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In 2016, the Wisconsin Supreme Court barred a woman from suing a state employee whose negligence resulted in bodily injury and damages to her property. Even though the woman had done everything in her power to comply with state requirements, the court dismissed her case because she delivered her notice of claim the wrong way.
The dismissal doesn’t seem too outlandish until you realize that serving the notice the “right way” was impossible. If you’re confused, you’re not alone. So, we did a little digging, and here’s what we turned up.
A Fairly Straightforward Story
Despite the complications that would follow, the facts of the case were pretty clear-cut.
In 2010, an employee of the Wisconsin Department of Health Services was traveling for work when he set off a series of rear-end collisions that resulted in injuries to a woman and damages to her car. After the accident, the woman filed a property damage claim with the Wisconsin Attorney General to receive compensation.
The claimant followed all standard procedures for filing a claim by serving the notice upon the attorney general by personal service (hand delivery), which has long been considered the gold standard of providing notice. The state processed her claim without issue, but the claimant received minimal compensation.
The accident victim then decided to file a negligence claim against the driver, and that’s where things became complicated.
What Does the Statute Say?
According to Wisconsin law, anyone who wishes to sue a state employee must provide written notice to the attorney general before filing suit. While that is reasonable enough, the statute specifies that all claimants must “strictly” comply with the statute’s requirements—and therein lies the problem.
At the time of the case, Wisconsin Statute 893.82(5) stated that “the notice… shall be served upon the attorney general at his or her office in the capitol by certified mail.” When the driver moved to dismiss the case, he argued that the claimant did not strictly comply with the statute because she served her notice by personal service rather than by certified mail.
If that strikes you as a little nitpicky, it gets worse. By the time the injured woman filed her claim, the attorney general had stopped receiving certified mail at his office in the capitol. So, the accident victim could not have delivered notice in the strict manner specified by the statute—even if she had tried.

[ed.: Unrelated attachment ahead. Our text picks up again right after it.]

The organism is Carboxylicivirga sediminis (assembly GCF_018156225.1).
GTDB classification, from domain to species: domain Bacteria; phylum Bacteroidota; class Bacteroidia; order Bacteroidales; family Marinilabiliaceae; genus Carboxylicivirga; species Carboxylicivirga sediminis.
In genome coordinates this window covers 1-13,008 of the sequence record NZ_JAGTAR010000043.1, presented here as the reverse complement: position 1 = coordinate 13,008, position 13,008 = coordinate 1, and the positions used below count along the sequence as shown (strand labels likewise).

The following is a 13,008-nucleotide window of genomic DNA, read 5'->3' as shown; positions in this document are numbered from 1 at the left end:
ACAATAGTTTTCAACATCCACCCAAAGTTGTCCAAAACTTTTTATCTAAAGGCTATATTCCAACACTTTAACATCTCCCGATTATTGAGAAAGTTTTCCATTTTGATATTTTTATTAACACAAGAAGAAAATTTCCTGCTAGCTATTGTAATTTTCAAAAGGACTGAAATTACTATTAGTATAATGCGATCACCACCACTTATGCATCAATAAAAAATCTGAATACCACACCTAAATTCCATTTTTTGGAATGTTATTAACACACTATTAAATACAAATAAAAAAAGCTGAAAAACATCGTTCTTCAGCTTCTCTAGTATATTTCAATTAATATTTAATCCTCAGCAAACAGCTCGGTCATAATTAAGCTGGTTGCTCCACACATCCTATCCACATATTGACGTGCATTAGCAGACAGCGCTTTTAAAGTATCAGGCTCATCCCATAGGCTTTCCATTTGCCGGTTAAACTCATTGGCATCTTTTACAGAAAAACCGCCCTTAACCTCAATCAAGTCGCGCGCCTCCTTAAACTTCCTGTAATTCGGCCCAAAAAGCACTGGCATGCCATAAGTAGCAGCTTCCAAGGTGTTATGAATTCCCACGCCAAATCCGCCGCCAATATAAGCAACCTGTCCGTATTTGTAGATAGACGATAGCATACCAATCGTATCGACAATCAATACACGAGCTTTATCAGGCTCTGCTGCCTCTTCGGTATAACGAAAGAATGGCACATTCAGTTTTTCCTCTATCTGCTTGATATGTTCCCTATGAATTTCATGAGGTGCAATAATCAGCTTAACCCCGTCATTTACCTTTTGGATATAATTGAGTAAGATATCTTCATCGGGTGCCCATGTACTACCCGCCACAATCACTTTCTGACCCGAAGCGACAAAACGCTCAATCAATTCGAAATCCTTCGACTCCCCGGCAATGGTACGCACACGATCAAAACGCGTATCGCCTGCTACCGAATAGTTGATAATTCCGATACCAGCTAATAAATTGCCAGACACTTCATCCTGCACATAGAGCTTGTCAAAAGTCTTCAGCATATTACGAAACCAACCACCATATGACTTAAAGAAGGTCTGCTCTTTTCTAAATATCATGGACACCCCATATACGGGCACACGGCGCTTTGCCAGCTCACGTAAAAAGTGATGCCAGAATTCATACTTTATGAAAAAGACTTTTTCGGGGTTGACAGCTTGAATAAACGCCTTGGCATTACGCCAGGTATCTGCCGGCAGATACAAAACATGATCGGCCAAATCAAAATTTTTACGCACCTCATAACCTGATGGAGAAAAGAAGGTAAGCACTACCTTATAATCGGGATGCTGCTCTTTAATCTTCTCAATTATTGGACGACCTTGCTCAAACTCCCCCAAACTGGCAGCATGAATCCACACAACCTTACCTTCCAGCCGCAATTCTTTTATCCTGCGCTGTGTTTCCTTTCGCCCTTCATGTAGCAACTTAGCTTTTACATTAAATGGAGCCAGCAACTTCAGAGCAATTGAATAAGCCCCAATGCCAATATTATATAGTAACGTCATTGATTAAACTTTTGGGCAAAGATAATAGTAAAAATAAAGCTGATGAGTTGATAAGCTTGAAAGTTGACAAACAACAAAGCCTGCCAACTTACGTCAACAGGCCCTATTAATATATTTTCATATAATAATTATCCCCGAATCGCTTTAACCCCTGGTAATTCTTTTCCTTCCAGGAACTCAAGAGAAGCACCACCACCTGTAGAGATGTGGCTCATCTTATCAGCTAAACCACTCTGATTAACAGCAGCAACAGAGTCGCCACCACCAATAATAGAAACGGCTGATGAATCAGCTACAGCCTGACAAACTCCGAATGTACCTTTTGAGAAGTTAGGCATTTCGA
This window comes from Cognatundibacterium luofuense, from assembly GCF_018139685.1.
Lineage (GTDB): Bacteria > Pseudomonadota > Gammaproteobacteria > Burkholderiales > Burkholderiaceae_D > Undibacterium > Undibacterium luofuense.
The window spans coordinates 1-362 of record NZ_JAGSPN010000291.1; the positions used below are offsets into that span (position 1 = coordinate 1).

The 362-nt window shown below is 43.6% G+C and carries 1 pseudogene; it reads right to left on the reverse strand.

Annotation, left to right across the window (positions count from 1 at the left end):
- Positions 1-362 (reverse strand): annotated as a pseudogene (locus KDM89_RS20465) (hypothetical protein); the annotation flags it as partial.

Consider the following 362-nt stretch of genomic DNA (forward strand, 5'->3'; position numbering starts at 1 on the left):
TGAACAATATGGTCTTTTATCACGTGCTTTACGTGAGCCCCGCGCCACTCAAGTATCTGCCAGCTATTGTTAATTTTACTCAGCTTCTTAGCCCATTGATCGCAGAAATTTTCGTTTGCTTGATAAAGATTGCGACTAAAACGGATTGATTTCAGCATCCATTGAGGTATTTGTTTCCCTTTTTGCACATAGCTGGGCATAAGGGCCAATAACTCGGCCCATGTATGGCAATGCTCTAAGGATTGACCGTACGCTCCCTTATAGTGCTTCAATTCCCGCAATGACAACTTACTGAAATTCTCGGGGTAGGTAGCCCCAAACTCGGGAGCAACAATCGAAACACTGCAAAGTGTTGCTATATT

Nevertheless, the Wisconsin Court of Appeals dismissed the case because the claimant failed to strictly comply with the statute.
Strict vs. Substantial Compliance
Frustrated but not defeated, the injured woman brought her case to the Wisconsin Supreme Court. Unfortunately, the court offered no help.
The claimant argued that she had fulfilled the purpose of the statute since the attorney general received “actual notice” of the claim. Furthermore, the injured woman argued that personal service constituted “stricter compliance,” or more effective service than certified mail—especially since the attorney general’s office had stopped receiving mail. Had the claimant attempted to serve her notice via certified mail, the attorney general may not have received it at all.
Yet the court remained unmoved. Five of the seven justices voted to uphold the ruling that the appeals court issued and further asserted that “strict compliance requires exactly following the words of the statute.”
So, according to the court, the accident victim could not sue the driver whose negligence resulted in her injuries simply because she had not served her notice the proper way, even though no one could have literally or strictly complied with the statute.
The court did offer a kernel of sympathy, however. “The result in this case is harsh, and we are sympathetic to Sorenson’s unfortunate situation,” the court conceded, adding, “her remedy simply does not lie with us.”
The absurdity of this result blows us away. With that said, we are grateful to report that a similar fate will never again fall on other Wisconsinites, since the state legislature recently changed the statute’s wording to read: “The notice… shall be served upon the attorney general at his or her office in the capitol or at the department of justice by personal service or by certified mail.”
While this claimant may not have received the compensation she deserved, we hope she is relieved to know that no one else will experience the same frustration she did.